Jon Campisi Nov. 25, 2013, 12:36pm


A three-judge state appellate court panel has ruled that a Philadelphia Common

Pleas Court judge was wrong to grant summary judgment to the City of Philadelphia in a premises liability action filed by a woman who injured herself after falling on damaged concrete.

Commonwealth Court Judge Patricia A. McCullough, who penned the Nov. 20 opinion in Dolores Shaw v. Thomas Jefferson University and City of Philadelphia, wrote that the trial court should not have granted summary judgment to the city based on what is known as the “coordinate jurisdiction rule.”

The record shows that Philadelphia Common Pleas Court Judge Susan I. Schulman granted summary judgment in favor of the city on Oct. 11, 2012.

Attorney William T. Lawson, III filed suit in Common Pleas Court in early February 2010 on behalf of Shaw, a New Jersey woman who says she injured herself after falling on depressed sidewalk on the 1000 block of Walnut Street in downtown Philadelphia.

The negligence suit alleged that the defective sidewalk and otherwise unsafe condition caused the plaintiff’s fall.

In answer to the suit, city lawyers maintained that it had governmental immunity, and that the university was primarily liable for the damages.

The city subsequently sought contribution and indemnity from the university, according to the record.

The court docket in the case shows that Philadelphia Common Pleas Court Judge Allan Tereshko granted summary judgment to the university in late January 2011.

In its motion seeking judgment, the university claimed it was not negligent because the sidewalk defect was trivial, and that it didn’t have actual or constructive notice of the defect.

Shaw initially appealed to the Superior Court, but that body quashed the appeal as interlocutory because the city remained a defendant.

In its motion for summary judgment, the city argued that judgment should be granted for the same reasons it was granted to the university, and also because the “coordinate rule” says that the city would only be held secondarily liable in the case.

The city also asserted that Shaw failed to allege the city had actual or constructive notice of the sidewalk defect.

The trial court ended up granting summary judgment to the city because an “equal tribunal had granted summary judgment to the primarily responsible party and, under the coordinate jurisdiction rule, the claims against the City must be dismissed,” the Commonwealth Court ruling states.

In her appeal to Commonwealth Court, Shaw argued that the trial judge erred in granting summary judgment by determining that the defect in the sidewalk was trivial and not a question for the jury.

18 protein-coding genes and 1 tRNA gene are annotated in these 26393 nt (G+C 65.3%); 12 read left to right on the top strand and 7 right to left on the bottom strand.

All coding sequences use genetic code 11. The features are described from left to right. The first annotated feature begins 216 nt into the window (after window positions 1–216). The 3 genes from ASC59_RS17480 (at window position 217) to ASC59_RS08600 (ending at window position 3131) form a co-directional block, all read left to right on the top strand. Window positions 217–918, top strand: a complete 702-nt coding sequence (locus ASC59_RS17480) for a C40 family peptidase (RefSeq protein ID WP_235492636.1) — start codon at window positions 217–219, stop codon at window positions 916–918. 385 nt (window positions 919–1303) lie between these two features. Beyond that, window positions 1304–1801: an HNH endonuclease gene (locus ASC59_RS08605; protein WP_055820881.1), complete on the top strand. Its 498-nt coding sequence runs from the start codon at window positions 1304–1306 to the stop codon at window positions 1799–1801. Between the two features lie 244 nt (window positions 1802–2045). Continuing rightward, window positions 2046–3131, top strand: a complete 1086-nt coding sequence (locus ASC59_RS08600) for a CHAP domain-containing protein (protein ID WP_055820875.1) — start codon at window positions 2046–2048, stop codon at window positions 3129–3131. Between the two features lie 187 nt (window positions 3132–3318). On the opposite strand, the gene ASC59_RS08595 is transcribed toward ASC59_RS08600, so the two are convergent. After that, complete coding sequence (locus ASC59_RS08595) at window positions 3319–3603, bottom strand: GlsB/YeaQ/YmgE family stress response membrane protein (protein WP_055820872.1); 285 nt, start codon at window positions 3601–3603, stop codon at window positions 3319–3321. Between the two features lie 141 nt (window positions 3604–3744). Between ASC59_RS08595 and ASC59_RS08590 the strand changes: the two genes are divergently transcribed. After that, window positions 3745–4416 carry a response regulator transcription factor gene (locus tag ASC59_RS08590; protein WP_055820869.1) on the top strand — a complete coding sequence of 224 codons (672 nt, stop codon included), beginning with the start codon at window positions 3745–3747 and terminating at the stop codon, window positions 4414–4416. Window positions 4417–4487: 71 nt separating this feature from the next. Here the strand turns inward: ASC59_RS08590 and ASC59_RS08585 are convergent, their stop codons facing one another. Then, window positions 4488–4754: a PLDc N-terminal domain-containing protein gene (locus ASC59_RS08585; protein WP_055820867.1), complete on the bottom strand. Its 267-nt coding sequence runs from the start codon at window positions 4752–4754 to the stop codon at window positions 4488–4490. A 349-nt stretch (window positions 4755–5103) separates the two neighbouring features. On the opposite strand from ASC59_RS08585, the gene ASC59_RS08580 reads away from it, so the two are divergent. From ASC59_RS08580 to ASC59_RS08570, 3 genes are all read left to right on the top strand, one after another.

Shaw also argued that if the grant of summary judgment to the university was in error then the grant of summary judgment to the city was also in error, and that the city’s motion for summary judgment should have been independently reviewed regardless of the coordinate jurisdiction rule.

The Commonwealth Court judges agreed with Shaw’s assertion that summary judgment should not have been granted because there is no “bright-line rule for a court to use in determining whether a sidewalk defect is obviously trivial.

“In this case, we agree,” the appellate judges wrote. “Our Supreme Court has consistently held as a matter of law that defendants are not liable for negligence when a sidewalk defect is obviously trivial.”

The high court has stated that “questions of whether a sidewalk defect is trivial and whether a defendant has been negligent in allowing the defect to remain should be submitted to the jury when there are genuine issues of material fact based on the circumstances, the panel noted.

The Commonwealth Court judges determined that the sidewalk defect in this case was “not so obviously trivial” that summary judgment should have been granted to the defendants.

The panel went on to write that the trial court judge was wrong to grant summary judgment to the city because the same was afforded to the university.

The judges wrote that the granting of summary judgment to the university was in error because the sidewalk defect was not obviously trivial as a matter of law.

“Because the City was granted summary judgment based only on the coordinate jurisdiction rule, and because the University, as the primarily liable party, had been dismissed from the case, there is no longer any basis for the grant of summary judgment to the City,” the ruling states. “Thus, the questions of the City’s negligence and liability are also for the jury to decide.”

The appellate panel remanded the case to Philadelphia.

McCullough was joined in the decision by Judges K. Kevin Brobson and Rochelle S. Friedman.

More News